- The Washington Times - Thursday, March 13, 2003

MIAMI BEACH, Fla., March 13 (UPI) — Thanks to MTV, spring break has popped up in south Florida's South Beach for the first time and spilled over to Fort Lauderdale and Key West.

In the light of the tourism slump in the wake of the Sept. 11, 2001, terrorist attacks and the prospects for war in Iraq, officials are delighted at the new business.

Jeanne Sullivan of the Greater Miami Convention and Visitors Bureau, said it's too early for an official count or the economic impact but the signs are good. The streets of Miami Beach — where south Beach is located — are filled and hotels are booked to capacity.

The good news is that there has been little or no trouble, a usual downside to spring break.

"We've had a good season," Miami Beach Mayor David Dermer told The Miami Herald. "I have not gotten any complaints in my office. Everybody, from what I understand has been well behaved."

Key West Police spokeswoman Cynthia Edwards said the breakers "have been pretty well behaved. Nothing major has happened."

MTV is usually the pied piper for spring breakers. With its "Girls Gone Wild" series shot during spring break and series of concerts, the college students tend to turn up where ever it goes.

Hundreds were already lined up at 8 a.m. Thursday to get into one of the music network's shows.

Shooting ends Friday, but spring break usually lasts from late February to early April.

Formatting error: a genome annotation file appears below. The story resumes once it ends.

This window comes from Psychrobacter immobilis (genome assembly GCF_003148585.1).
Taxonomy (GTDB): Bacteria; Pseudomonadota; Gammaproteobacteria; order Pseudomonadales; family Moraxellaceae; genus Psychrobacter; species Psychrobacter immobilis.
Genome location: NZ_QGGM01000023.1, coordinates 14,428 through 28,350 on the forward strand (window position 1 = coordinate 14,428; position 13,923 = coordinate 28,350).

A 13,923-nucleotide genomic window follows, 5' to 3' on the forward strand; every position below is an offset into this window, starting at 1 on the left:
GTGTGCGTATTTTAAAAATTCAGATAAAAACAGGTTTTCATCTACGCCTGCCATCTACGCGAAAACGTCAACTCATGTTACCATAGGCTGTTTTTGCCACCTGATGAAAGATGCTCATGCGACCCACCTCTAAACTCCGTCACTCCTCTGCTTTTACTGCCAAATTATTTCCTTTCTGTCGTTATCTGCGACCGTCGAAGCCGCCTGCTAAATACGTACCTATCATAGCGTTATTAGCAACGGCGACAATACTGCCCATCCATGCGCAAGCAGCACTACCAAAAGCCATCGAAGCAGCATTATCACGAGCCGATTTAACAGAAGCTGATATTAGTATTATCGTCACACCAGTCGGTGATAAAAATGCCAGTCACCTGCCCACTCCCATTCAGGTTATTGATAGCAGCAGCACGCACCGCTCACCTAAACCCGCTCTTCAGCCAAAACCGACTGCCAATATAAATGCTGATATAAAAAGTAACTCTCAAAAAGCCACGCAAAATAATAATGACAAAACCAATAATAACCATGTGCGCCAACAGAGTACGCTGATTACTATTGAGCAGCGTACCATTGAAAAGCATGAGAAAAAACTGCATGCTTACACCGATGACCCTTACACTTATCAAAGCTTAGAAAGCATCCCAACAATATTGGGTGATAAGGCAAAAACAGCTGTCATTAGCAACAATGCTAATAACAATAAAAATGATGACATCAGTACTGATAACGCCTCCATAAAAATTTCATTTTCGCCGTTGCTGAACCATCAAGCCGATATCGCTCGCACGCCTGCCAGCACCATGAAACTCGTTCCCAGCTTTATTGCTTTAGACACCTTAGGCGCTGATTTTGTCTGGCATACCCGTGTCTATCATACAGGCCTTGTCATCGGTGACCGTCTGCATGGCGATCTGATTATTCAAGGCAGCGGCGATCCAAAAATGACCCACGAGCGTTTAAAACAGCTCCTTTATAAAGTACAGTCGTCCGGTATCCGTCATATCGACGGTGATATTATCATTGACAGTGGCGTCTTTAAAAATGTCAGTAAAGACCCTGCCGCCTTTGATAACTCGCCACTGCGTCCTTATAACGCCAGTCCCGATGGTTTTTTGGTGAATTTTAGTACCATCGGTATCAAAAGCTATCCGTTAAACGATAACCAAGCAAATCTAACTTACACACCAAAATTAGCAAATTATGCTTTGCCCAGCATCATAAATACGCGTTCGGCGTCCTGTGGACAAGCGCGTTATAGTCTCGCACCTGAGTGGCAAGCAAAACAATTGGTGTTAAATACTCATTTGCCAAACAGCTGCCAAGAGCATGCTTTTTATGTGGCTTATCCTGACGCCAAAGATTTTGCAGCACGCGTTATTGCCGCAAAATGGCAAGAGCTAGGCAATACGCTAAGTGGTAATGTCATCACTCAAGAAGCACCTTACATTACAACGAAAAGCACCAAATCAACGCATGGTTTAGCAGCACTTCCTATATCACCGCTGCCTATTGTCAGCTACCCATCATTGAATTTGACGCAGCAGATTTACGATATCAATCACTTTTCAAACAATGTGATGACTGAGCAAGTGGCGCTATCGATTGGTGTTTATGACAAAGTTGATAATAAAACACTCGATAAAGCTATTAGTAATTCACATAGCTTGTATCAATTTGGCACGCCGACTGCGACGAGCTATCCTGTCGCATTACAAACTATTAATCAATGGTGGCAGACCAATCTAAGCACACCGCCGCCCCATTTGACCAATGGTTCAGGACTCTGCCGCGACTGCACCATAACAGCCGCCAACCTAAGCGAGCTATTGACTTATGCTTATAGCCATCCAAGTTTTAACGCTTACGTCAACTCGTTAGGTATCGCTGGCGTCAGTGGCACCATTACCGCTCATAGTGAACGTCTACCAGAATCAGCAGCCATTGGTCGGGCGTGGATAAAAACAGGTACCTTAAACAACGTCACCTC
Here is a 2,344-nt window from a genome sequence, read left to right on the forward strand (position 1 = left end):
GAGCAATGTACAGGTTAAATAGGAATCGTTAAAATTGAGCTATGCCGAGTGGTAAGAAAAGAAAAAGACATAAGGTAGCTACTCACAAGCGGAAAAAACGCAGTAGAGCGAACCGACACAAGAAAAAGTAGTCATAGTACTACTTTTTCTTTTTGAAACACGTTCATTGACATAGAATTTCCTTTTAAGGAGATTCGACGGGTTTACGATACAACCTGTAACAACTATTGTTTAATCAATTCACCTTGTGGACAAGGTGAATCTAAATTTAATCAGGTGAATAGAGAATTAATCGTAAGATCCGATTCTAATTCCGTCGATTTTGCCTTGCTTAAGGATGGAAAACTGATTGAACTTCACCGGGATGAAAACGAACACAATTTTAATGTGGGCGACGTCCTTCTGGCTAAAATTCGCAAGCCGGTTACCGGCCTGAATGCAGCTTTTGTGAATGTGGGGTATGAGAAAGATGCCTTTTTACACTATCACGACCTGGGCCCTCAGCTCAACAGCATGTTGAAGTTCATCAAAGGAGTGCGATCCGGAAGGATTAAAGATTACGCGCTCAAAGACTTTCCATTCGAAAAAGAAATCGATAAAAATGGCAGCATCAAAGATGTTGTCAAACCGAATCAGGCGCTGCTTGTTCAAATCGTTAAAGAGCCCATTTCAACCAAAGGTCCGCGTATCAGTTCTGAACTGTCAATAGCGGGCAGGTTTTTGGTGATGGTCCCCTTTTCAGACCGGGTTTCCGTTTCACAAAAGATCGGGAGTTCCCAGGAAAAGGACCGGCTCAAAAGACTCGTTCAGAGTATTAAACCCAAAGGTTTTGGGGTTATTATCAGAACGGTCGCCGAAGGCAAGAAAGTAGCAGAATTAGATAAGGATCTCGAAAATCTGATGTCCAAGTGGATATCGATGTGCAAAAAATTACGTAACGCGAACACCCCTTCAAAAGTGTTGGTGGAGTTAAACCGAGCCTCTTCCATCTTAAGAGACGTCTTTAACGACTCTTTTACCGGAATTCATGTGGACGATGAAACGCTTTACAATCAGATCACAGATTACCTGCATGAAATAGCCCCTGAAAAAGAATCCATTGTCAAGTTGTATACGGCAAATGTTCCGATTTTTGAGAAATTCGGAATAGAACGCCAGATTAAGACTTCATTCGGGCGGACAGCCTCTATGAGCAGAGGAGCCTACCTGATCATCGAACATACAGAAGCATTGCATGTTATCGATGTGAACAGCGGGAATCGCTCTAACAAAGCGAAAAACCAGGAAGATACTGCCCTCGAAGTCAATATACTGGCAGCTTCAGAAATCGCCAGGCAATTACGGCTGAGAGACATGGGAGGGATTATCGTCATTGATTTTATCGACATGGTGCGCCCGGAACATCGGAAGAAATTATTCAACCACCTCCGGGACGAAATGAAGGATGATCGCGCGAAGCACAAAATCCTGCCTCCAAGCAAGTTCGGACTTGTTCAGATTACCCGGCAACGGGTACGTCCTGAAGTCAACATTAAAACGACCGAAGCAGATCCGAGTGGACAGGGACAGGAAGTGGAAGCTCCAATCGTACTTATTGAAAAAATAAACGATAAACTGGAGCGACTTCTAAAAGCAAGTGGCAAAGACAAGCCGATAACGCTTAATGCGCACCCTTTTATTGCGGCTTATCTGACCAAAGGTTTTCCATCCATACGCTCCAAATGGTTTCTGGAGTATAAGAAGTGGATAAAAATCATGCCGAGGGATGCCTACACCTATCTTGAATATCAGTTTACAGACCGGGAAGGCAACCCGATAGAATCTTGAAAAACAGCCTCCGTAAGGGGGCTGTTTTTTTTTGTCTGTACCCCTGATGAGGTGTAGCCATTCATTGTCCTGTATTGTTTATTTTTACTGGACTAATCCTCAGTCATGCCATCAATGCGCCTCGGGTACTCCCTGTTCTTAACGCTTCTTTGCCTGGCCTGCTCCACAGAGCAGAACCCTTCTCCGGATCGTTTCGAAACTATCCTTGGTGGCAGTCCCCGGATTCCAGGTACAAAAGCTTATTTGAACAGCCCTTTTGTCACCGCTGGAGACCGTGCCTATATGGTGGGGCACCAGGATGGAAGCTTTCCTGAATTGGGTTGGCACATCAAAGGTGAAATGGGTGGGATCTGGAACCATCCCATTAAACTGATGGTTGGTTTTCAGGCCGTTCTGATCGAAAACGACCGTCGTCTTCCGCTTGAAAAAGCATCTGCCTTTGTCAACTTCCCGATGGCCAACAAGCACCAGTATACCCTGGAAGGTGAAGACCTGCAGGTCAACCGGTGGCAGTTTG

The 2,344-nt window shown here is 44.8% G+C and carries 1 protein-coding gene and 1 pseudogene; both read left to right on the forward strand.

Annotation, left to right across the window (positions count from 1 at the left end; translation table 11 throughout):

In recent years, MTV has set up shop in Cancun, Mexico. Before that it was at Panama City, Fla., Padre Island, Texas, and Daytona Beach, Fla. All are still big spring break destinations.

Florida's Fort Lauderdale, site of the icon book and movie "Where the Boys Are," ran the event out of town more than a decade ago, but now it's back on a smaller scale.

"Hot body contests," so far have been the biggest draw. Club Atlantis is also staging beer chugging contests, foam contests and boxing.

In addition to MTV, the students are lured by special hotel rates, open bars and admonitions not to travel overseas with a war on the horizon.

At the Chesterfield Hotel, where "Girls Gone Wild" is being taped, spokesman Chris Rollins said business has itself gone wild.

"We've always been popular on spring break," said Rollins, who also represents two other hotels. "This (Girls Gone Wild) just pushed us over the edge."

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